These rescues are the safest and can even be done by non-swimmers if you practise in only chest deep water. Make sure you look after your own safety first. Secure yourself to something solid.
Clear communication is essential for a safe rescue. Shout! The casualty may not always face your way.
Let the casualties know you've spotted them.
Give instructions to them so they can help themselves, if possible.
Tell them to kick their legs and push towards you.
It may just work.
Most drownings happen within 3 to 15 meters from a point of safety. For nearby casualties the reaching rescue is an easy way to help.
Lie down and use an aid to reach the casualty. Use a stick, rope, air mattress, or an item of clothing and carefully present it to the casualty to hold on to. Then pull them to the edge and make sure they get out safely.
The most important consideration for a reaching rescue is that you lie down or have a very good hold of something firm, not other people. If you don't observe this simple rule you may be pulled in by the casualty.
Lie down when reaching out.
If the casualty is beyond your immediate reach, throw a rope and pull them in. A floating aid with a line attached is best because the float provides support and the line lets you pull the casualty in.
Throwing rescues can be used for any type of active casualty but not for unconscious casualties. For river float trips a throw line is the main rescue aid.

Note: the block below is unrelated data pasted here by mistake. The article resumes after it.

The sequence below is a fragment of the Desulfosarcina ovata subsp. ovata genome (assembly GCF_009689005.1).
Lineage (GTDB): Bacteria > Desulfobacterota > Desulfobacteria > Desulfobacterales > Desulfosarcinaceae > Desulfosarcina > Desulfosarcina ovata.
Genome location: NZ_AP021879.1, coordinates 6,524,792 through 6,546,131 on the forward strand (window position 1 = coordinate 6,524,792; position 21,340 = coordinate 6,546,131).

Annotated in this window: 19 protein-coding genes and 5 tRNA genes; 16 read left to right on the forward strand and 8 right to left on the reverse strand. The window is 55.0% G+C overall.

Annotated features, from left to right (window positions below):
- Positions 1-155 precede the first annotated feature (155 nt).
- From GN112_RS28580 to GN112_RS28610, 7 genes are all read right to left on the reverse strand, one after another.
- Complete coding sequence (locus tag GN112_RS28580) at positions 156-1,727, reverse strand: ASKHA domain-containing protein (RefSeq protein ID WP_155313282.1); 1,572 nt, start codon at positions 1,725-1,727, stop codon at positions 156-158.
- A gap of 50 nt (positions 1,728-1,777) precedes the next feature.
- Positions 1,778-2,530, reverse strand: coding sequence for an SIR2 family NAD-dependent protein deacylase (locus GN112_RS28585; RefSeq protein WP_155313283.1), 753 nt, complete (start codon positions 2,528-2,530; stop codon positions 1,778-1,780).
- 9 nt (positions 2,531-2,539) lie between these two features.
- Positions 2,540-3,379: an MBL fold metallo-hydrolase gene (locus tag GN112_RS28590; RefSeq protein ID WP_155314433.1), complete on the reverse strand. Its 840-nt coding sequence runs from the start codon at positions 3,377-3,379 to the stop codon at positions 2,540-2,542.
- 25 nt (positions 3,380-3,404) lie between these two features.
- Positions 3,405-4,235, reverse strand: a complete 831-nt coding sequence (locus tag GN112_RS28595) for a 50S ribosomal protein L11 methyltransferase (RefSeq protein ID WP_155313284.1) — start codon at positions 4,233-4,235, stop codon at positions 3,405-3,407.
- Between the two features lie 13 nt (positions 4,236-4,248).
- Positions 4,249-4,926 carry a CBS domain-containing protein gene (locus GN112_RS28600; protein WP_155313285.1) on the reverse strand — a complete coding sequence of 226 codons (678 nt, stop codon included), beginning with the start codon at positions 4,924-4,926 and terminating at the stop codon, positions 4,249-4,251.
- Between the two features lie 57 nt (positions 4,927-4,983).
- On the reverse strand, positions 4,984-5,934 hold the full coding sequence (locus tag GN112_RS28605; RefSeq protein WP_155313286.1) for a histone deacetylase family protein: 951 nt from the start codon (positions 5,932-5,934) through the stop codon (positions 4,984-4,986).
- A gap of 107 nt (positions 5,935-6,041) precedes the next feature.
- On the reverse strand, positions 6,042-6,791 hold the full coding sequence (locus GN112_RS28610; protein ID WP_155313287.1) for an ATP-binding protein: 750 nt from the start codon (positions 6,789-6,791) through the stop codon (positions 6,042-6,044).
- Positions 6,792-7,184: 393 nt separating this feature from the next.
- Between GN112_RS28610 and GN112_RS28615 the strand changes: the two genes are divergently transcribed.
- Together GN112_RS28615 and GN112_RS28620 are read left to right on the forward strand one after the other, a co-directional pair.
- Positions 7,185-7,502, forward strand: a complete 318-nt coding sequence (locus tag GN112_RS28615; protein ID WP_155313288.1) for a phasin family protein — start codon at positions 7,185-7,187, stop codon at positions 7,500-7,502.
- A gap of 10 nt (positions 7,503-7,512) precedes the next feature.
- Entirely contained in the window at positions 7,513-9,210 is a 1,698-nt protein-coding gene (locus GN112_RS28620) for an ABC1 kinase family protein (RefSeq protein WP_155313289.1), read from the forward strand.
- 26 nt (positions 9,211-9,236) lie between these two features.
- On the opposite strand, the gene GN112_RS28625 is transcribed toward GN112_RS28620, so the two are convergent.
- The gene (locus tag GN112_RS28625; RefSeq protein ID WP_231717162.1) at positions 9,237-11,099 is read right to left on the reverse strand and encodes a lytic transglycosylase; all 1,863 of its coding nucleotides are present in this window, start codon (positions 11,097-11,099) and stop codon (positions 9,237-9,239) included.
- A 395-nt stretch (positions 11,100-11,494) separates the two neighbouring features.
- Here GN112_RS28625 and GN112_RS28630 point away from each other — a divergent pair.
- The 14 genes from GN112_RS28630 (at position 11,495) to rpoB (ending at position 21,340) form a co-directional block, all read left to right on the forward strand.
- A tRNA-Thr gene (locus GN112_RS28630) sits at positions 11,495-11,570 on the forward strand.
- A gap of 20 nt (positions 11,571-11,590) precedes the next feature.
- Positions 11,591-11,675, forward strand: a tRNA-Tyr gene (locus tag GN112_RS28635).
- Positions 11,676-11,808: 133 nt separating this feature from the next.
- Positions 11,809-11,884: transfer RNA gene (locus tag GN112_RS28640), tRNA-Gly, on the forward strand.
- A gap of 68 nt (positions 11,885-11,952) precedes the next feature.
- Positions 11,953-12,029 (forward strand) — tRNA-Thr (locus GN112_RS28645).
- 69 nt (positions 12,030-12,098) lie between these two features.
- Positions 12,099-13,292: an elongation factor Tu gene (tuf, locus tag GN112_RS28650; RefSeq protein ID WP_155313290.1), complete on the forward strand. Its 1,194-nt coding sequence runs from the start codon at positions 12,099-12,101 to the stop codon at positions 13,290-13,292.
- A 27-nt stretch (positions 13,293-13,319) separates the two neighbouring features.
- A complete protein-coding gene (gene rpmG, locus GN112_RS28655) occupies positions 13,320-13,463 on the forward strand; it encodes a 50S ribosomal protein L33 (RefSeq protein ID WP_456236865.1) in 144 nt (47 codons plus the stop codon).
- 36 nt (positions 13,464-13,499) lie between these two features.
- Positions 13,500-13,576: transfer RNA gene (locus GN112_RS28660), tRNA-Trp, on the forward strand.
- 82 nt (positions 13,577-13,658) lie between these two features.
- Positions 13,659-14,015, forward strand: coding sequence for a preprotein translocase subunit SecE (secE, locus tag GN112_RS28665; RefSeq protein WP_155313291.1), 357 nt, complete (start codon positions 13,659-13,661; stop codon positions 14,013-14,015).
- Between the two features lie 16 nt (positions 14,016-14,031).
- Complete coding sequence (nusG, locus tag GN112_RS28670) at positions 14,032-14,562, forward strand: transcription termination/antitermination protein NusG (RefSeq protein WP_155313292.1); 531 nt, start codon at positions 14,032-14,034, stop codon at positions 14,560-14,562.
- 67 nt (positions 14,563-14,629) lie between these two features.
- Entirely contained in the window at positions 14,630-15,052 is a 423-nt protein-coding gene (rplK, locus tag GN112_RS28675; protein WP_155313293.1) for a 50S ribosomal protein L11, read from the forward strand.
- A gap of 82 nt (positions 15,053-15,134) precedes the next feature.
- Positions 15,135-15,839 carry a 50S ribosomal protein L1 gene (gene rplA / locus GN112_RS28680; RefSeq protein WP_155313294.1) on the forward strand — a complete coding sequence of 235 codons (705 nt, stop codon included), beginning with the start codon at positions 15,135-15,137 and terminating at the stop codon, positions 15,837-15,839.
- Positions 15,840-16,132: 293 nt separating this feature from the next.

The farther a casualty is from shore, the more important it becomes to keep track of his location, particularly if the water is not clear.
If any casualties submerge before you can help, then you will need to know where they went down, and that is hard unless you watch them closely.
Split your class into pairs. One enters the pool and moves about 10 meters away from the edge. From land, the rescuer coils up a rope and throws it to the casualty. See who gets the casualty back to poolside fastest.
In this and all other rescues, keep your eye on the subject as much as possible while you look for equipment and get in position. The task is easier if you work with someone else in the rescue. One person can act as spotter while the other gathers equipment.
A good time for throwing the rope and pulling in a casualty over 10 meters distance would be about 30 seconds. The skill is in coiling up the rope quickly without getting it into a tangle. Then throw it at a 45° upward angle towards the casualty.
From land, throw a buoyant aid with line to hit a floating target. See who gets the most hits in a minute.
Different types of PFDs, including life jackets, ring buoys, inner tubes, air mattresses, kick boards, and flotation cushions, are often found around the water and serve as good throwing devices that float.
You also can try beach balls or volleyballs, but they may be difficult for the casualty to grasp. It doesn't need not have a line attached.
Anything can be used that will float well enough to support the casualty, something the casualty can hang onto, and is small enough for you to throw or shove the casualty from shore.
Aim carefully before you toss the device. The float should land within reach without hitting the casualty's head. Be sure to allow for wind and current. Generally the device should hit the water upstream of the casualty.
If the casualty can support himself with a loose float, he probably will be able to paddle himself to shore. Shout encouragement and have him travel with the current rather than against it.